I love Frank Beamer. During one of the first time-outs, they brought Frank onto the field and allowed for us to recognize him and show our love. It was the most pure emotional moment of the game for me. By the way, Frank looks great. He looks rested and golf-tanned. I’m very happy for him.
We were better at navigating our way to our bus thanks to our pregame experience and made the trek quickly. Our driver was bold and experienced. He knew the deal and positioned our coach for the first possible escape. We ended up in the wake of the team bus cavalcade which was flanked by a state trooper escort.
Soon we were sliding down the road without interruption; our driver dodging drunks on the road with aplomb.
My bus-mates settled down for the journey. My brother, sitting directly behind me, talked in a low tone the whole way while most quietly dozed. Random thoughts filled his head and he spoke out, “Are you going to get a cat?”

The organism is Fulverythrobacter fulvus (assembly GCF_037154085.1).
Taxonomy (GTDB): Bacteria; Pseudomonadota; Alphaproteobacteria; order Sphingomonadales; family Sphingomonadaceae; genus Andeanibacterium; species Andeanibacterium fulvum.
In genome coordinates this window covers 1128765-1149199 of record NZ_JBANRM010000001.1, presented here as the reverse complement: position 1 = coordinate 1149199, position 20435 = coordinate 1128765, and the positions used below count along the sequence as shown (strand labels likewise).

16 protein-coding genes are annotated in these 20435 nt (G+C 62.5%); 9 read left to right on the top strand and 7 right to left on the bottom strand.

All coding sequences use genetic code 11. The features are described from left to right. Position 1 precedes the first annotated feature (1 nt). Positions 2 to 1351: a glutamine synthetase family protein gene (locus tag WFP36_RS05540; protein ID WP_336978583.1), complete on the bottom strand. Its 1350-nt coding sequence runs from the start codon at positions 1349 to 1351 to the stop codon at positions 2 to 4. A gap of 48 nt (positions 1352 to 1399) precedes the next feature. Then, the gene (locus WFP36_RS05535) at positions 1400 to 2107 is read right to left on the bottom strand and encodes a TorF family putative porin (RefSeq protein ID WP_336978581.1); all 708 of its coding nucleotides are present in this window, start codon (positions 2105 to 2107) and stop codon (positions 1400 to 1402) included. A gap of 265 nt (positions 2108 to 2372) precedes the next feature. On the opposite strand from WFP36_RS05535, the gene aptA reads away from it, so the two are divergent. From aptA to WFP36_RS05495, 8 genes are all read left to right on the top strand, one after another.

“Are you talking to me?” my niece responded.
“I’m just talking to anyone who wants to listen.”
The young bearded teen in front of me spent the trip coming down from his drunken close encounter with a cop in the concourse when he tried to steal the Bud-Light table near the end of the game.
Cop: “Are you stealing that table?”
Bearded Teen: “No sir, I was just putting it back.”
Then he ran.
The guy diagonally across from me spent his return trip checking TSL, crinkling beer cans, and honking his nose.
Everyone was coming down. Coming back to the status quo of life. Coming back from a most glorious and somewhat unsatisfying or maybe somewhat glorious and most satisfying experience. Within five minutes of our arrival in Christiansburg at 4:30 am, the cars and buses had returned the strip mall to the lonely night.